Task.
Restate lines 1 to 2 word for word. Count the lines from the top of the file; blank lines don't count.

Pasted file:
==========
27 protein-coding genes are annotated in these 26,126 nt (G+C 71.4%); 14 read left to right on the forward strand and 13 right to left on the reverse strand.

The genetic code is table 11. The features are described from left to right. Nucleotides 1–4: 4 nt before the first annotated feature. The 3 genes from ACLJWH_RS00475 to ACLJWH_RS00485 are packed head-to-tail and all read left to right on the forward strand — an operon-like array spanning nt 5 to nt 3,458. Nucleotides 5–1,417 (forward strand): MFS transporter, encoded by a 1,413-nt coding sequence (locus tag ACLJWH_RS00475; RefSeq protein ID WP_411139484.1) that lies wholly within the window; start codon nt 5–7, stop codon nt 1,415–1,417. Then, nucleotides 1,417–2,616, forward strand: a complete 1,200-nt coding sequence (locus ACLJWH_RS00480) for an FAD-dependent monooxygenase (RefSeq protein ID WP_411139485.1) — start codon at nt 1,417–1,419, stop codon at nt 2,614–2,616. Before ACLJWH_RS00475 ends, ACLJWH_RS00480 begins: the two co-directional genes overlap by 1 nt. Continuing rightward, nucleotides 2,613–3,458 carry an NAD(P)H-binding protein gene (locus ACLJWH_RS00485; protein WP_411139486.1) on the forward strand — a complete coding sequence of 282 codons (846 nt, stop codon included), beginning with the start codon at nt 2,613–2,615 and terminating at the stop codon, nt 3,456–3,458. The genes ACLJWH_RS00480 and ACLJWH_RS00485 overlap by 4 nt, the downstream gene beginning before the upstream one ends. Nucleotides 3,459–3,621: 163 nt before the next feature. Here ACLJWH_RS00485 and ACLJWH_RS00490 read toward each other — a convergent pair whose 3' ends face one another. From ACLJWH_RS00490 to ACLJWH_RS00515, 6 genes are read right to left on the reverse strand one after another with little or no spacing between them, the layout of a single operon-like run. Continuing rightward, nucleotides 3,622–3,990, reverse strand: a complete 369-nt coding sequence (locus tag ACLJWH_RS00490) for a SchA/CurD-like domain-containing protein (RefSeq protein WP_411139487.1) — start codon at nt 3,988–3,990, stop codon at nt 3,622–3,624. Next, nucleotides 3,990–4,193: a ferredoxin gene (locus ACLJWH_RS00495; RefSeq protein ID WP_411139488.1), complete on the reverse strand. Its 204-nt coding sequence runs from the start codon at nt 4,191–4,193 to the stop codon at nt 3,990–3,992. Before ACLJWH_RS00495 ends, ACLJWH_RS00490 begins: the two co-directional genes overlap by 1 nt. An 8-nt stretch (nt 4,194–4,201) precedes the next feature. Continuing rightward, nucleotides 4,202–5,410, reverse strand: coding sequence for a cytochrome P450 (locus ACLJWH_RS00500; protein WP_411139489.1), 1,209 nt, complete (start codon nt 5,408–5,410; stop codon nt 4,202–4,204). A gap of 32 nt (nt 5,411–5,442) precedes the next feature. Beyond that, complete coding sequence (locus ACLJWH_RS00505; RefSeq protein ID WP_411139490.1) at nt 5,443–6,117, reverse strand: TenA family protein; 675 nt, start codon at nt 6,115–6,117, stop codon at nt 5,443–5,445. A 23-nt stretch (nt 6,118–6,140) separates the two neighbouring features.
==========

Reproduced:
27 protein-coding genes are annotated in these 26,126 nt (G+C 71.4%); 14 read left to right on the forward strand and 13 right to left on the reverse strand.

The genetic code is table 11. The features are described from left to right. Nucleotides 1–4: 4 nt before the first annotated feature. The 3 genes from ACLJWH_RS00475 to ACLJWH_RS00485 are packed head-to-tail and all read left to right on the forward strand — an operon-like array spanning nt 5 to nt 3,458. Nucleotides 5–1,417 (forward strand): MFS transporter, encoded by a 1,413-nt coding sequence (locus tag ACLJWH_RS00475; RefSeq protein ID WP_411139484.1) that lies wholly within the window; start codon nt 5–7, stop codon nt 1,415–1,417. Then, nucleotides 1,417–2,616, forward strand: a complete 1,200-nt coding sequence (locus ACLJWH_RS00480) for an FAD-dependent monooxygenase (RefSeq protein ID WP_411139485.1) — start codon at nt 1,417–1,419, stop codon at nt 2,614–2,616. Before ACLJWH_RS00475 ends, ACLJWH_RS00480 begins: the two co-directional genes overlap by 1 nt. Continuing rightward, nucleotides 2,613–3,458 carry an NAD(P)H-binding protein gene (locus ACLJWH_RS00485; protein WP_411139486.1) on the forward strand — a complete coding sequence of 282 codons (846 nt, stop codon included), beginning with the start codon at nt 2,613–2,615 and terminating at the stop codon, nt 3,456–3,458. The genes ACLJWH_RS00480 and ACLJWH_RS00485 overlap by 4 nt, the downstream gene beginning before the upstream one ends. Nucleotides 3,459–3,621: 163 nt before the next feature. Here ACLJWH_RS00485 and ACLJWH_RS00490 read toward each other — a convergent pair whose 3' ends face one another. From ACLJWH_RS00490 to ACLJWH_RS00515, 6 genes are read right to left on the reverse strand one after another with little or no spacing between them, the layout of a single operon-like run. Continuing rightward, nucleotides 3,622–3,990, reverse strand: a complete 369-nt coding sequence (locus tag ACLJWH_RS00490) for a SchA/CurD-like domain-containing protein (RefSeq protein WP_411139487.1) — start codon at nt 3,988–3,990, stop codon at nt 3,622–3,624. Next, nucleotides 3,990–4,193: a ferredoxin gene (locus ACLJWH_RS00495; RefSeq protein ID WP_411139488.1), complete on the reverse strand. Its 204-nt coding sequence runs from the start codon at nt 4,191–4,193 to the stop codon at nt 3,990–3,992. Before ACLJWH_RS00495 ends, ACLJWH_RS00490 begins: the two co-directional genes overlap by 1 nt. An 8-nt stretch (nt 4,194–4,201) precedes the next feature. Continuing rightward, nucleotides 4,202–5,410, reverse strand: coding sequence for a cytochrome P450 (locus ACLJWH_RS00500; protein WP_411139489.1), 1,209 nt, complete (start codon nt 5,408–5,410; stop codon nt 4,202–4,204). A gap of 32 nt (nt 5,411–5,442) precedes the next feature. Beyond that, complete coding sequence (locus ACLJWH_RS00505; RefSeq protein ID WP_411139490.1) at nt 5,443–6,117, reverse strand: TenA family protein; 675 nt, start codon at nt 6,115–6,117, stop codon at nt 5,443–5,445. A 23-nt stretch (nt 6,118–6,140) separates the two neighbouring features.